All you could hear in south Ajax on Sunday was the sound of generators and the buzz of chainsaws.
“Mother Nature has shown who is the boss,” said Scott Chamberlain, who lives on Seabreeze Rd., in south Ajax.
A violent storm rolled through southern Ontario on Saturday, killing at least seven people and leaving a swath of damage in its path.
The storm was described by the Weather Network as a Derecho, a fast-moving group of severe thunderstorms that move in a straight line with tornado-force winds.
Environment Canada put the wind gusts upwards to 140 km/h through parts of southern and central Ontario.
Chamberlain stood at the front of their home looking up at a massive tree that snapped at its base smashed down on the front of his home.
“It was very calm and it happened so quickly,” he recalled. “Then there was a weird wind — train sound coming.”
The sky was a weird colour, Chamberlain added, and the winds started howling as the rain pounded on the ground.
“I actually decided to go inside. We went into the house (and) the front tree came down, and I screamed to my wife to go to the basement,” said Scott. “That is the first time we did that in 61 years.”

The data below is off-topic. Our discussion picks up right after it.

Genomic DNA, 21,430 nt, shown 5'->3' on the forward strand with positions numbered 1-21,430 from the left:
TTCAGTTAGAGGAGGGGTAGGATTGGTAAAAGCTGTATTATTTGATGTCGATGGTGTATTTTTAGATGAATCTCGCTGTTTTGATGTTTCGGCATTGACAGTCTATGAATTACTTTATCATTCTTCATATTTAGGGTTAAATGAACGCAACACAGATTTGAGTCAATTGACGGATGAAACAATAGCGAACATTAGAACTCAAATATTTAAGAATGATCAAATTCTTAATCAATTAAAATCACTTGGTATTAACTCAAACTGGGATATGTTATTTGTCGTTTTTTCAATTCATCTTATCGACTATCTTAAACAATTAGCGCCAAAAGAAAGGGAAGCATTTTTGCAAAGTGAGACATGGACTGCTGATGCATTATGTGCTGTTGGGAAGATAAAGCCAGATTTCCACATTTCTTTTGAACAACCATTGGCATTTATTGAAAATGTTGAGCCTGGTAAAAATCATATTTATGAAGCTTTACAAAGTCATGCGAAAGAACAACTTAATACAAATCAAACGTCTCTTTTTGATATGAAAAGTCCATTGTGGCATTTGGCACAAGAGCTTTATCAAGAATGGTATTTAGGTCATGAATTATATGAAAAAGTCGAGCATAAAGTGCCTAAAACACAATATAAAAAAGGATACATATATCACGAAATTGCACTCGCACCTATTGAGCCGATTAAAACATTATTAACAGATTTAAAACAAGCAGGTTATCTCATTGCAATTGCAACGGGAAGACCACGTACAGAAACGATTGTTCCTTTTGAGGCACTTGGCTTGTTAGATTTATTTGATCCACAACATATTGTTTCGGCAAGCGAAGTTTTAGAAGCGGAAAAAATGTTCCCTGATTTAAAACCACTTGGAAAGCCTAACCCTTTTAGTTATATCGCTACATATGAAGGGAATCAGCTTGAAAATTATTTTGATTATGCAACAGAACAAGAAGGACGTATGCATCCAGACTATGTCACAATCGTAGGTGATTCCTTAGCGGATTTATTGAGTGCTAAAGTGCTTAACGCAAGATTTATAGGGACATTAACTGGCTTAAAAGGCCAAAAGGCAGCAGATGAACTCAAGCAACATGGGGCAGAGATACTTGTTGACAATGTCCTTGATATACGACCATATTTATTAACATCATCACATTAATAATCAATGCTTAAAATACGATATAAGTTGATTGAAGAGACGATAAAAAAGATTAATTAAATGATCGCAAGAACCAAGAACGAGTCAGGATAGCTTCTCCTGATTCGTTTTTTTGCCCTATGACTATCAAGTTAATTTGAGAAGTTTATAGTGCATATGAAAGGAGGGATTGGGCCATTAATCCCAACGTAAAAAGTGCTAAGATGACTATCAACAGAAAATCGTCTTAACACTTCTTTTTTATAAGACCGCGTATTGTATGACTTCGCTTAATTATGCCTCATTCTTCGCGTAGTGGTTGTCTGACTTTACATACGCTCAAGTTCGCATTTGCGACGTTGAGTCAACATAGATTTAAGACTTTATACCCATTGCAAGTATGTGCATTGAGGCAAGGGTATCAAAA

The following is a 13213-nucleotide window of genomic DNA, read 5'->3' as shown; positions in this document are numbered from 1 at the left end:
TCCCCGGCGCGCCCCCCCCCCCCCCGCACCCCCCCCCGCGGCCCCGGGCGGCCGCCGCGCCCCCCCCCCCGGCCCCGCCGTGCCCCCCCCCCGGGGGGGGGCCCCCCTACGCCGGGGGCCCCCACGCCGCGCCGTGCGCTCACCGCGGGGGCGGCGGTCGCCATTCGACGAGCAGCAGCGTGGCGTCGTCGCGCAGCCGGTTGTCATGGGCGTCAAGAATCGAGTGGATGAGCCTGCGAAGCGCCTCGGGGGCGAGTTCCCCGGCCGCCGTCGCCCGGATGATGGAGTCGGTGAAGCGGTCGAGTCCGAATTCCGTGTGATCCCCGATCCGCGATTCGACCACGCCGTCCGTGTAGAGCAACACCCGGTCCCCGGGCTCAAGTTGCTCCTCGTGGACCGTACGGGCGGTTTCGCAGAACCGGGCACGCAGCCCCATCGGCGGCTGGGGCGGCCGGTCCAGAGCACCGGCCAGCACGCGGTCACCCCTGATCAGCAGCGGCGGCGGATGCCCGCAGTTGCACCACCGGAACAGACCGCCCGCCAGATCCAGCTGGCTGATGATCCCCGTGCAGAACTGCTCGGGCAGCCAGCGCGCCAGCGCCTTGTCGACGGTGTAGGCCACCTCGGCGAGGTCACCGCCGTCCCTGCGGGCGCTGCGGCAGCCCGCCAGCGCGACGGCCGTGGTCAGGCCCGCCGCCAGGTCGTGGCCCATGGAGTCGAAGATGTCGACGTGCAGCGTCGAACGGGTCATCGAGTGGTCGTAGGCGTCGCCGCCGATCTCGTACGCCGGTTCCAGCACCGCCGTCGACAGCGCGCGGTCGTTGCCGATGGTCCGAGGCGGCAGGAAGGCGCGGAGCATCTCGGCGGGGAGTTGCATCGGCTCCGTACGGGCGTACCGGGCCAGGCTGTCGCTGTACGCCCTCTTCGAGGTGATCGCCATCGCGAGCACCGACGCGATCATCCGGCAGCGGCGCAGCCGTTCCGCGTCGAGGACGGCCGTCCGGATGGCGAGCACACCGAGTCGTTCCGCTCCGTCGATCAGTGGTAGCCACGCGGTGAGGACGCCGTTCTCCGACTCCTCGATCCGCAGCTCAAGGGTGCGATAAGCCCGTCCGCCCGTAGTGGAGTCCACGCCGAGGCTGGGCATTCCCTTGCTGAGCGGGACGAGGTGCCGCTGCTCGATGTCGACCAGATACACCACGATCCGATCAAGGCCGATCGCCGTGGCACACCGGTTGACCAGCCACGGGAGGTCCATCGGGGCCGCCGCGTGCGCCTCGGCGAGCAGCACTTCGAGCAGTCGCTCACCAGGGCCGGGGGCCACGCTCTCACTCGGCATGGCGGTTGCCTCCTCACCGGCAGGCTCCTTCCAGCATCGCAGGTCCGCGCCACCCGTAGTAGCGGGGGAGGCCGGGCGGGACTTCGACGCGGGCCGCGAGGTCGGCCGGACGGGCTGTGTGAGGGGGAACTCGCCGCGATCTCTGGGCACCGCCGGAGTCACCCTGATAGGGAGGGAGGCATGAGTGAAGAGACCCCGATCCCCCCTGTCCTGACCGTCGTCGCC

His wife, Beverley, was luckily in the back of their home on the top floor, closing bedroom windows when she heard a “crack” and a “crash” and saw shattered glass falling from their skylights at the front of the home.
“My husband said ‘Quick, get into the basement,’” said Beverley. “It happened so quickly.”
The pair felt it was one of those Wizard of Oz moments.
“You know what, we watch this stuff on TV,” said Scott. “Now we lived it this time.”
A generator was whirring away, powering part of the home and appliances — as much of their neighbourhood was without power Sunday afternoon.
Throughout the area, Ajax Fire and Durham EMS roamed streets making sure residents were OK and checking for downed power lines.